Grasshopper Lunch in San Miguel

Grasshopper Lunch

By complete coincidence (or, perhaps not) I received a text message from my mom that very moment. She messaged me saying that she had just read that today was El Dia de la Madre (Mother’s Day) in Mexico. She knew how un-religious I was, but as a Mother’s Day gift she wanted me to find one of those beautiful churches in San Miguel she had been seeing pictures of, and go inside and say a prayer. Seeing as I was already in a church, and had just received this very serendipitous text message, I figured it was my “divine” duty to fulfill my mom’s Mother’s Day wish.

I knelt in one of the pews and looked up at the intricately painted ceiling. “Dear God,” I said. “I don’t believe in you, but my mom does, and she told me to say a prayer. So, I guess this is it. Please keep her healthy and safe because we both know how clumsy she is. Amen.”

As the group left the chapel, I stayed behind for a brief moment to feel what I had abandoned so long ago. The silence of a church, the peppery smell of incense, the flickers of tiny candles lit as prayers. Memories of growing up in Catholic school came flooding back to me, as did the constant fights with my mom on Sundays, trying everything I could to get out of going to mass. Though Mexico is a different country, so much of it felt extremely familiar.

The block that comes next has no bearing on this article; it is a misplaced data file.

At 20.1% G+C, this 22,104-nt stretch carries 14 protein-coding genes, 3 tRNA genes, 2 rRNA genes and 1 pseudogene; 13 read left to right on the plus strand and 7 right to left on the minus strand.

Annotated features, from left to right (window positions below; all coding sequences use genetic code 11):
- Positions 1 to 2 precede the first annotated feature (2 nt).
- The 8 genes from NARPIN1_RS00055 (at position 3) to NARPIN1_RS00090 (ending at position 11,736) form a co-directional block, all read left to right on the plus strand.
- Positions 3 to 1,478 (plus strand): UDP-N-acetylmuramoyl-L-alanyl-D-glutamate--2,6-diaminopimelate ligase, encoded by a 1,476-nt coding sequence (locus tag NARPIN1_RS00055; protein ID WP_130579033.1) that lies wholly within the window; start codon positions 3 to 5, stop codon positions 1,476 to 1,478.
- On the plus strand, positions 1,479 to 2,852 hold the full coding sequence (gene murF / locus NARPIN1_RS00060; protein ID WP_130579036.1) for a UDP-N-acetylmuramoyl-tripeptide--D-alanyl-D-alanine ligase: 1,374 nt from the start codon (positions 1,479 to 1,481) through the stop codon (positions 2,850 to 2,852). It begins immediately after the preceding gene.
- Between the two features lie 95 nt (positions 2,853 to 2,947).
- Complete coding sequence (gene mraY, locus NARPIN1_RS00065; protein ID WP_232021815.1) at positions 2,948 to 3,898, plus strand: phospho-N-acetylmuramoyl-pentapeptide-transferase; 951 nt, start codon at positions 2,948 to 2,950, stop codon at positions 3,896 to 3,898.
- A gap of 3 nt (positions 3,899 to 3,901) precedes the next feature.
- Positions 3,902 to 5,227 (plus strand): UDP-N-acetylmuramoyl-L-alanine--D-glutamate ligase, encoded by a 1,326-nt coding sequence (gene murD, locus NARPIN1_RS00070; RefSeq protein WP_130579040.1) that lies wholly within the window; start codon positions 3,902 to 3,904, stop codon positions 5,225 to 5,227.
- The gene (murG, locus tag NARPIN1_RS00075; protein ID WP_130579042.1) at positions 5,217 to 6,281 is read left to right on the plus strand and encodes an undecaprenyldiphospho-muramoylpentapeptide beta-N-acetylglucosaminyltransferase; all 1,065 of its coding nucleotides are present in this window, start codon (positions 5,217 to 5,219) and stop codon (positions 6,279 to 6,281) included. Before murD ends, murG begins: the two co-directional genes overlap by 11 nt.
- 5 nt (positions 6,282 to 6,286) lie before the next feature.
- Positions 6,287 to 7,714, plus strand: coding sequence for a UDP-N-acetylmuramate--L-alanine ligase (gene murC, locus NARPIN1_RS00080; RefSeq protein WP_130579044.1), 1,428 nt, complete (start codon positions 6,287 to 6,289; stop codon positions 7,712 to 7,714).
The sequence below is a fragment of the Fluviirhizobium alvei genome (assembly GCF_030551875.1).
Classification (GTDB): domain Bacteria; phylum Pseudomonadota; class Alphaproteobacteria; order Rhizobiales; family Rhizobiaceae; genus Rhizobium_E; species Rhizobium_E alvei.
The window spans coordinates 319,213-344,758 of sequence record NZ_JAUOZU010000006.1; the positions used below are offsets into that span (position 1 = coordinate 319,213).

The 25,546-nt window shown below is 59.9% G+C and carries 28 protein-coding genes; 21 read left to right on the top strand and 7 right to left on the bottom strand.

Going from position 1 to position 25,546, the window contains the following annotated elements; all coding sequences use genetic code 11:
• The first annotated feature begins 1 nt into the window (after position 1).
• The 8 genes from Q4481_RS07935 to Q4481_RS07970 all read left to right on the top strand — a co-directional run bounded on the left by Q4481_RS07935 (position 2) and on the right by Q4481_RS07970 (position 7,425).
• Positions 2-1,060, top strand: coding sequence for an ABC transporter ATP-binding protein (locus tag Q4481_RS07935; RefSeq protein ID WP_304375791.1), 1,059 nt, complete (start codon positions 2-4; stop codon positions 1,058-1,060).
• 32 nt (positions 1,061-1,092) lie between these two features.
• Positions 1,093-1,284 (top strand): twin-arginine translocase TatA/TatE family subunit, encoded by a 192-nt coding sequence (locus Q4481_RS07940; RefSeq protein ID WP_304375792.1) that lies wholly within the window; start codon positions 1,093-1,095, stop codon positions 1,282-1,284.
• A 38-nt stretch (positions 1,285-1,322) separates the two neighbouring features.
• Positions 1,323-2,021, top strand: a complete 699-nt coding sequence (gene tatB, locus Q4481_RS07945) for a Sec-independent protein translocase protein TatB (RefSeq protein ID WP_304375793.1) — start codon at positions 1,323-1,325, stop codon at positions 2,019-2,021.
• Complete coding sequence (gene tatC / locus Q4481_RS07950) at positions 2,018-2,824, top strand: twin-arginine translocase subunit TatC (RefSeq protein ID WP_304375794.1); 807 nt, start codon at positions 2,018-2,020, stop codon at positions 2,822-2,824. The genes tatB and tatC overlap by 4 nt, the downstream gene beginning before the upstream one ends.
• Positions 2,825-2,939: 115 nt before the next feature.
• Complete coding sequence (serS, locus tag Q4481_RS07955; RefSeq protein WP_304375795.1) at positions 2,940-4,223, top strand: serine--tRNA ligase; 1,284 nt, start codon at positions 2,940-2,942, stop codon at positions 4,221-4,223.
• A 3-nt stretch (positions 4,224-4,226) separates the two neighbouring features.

That night for dinner, we visited L’Otel (De Los Chiquitos 1A, Centro, Tel: +52-415-154-9850., a posh new space in the heart of San Miguel de Allende featuring a boutique hotel, restaurants, bars, and locals shops. We shared sampling plates overflowing with ceviche and cilantro on flatbread, smoked salmon with radish and avocado aioli, and crisps topped with local cheese and homemade strawberry preserves. To drink, the bar prepared a pitcher of sparkling water muddled with slices of lemon, lime, and sprigs of fresh mint grown right on their roof. After our meal, we went out to the patio that’s shared by hotel guests and restaurant patrons and lounged poolside as we watched the sun set over the mountains.

My short visit to San Miguel de Allende was proving to be so enjoyable and rejuvenating that I didn’t want it to end. Our
breakfast that morning further cemented my love for the city to an eternal status.

After we arrived at El Petit Four (Mesones 99-1, Centro, Tel: +52-415-154-4010. chef Francisco Cárdenas came out from the kitchen to assist us in choosing our selection. I think he noticed the group of foreigners standing in front of his counter, gawking wildly at all the delicious pastries, cakes, and breads.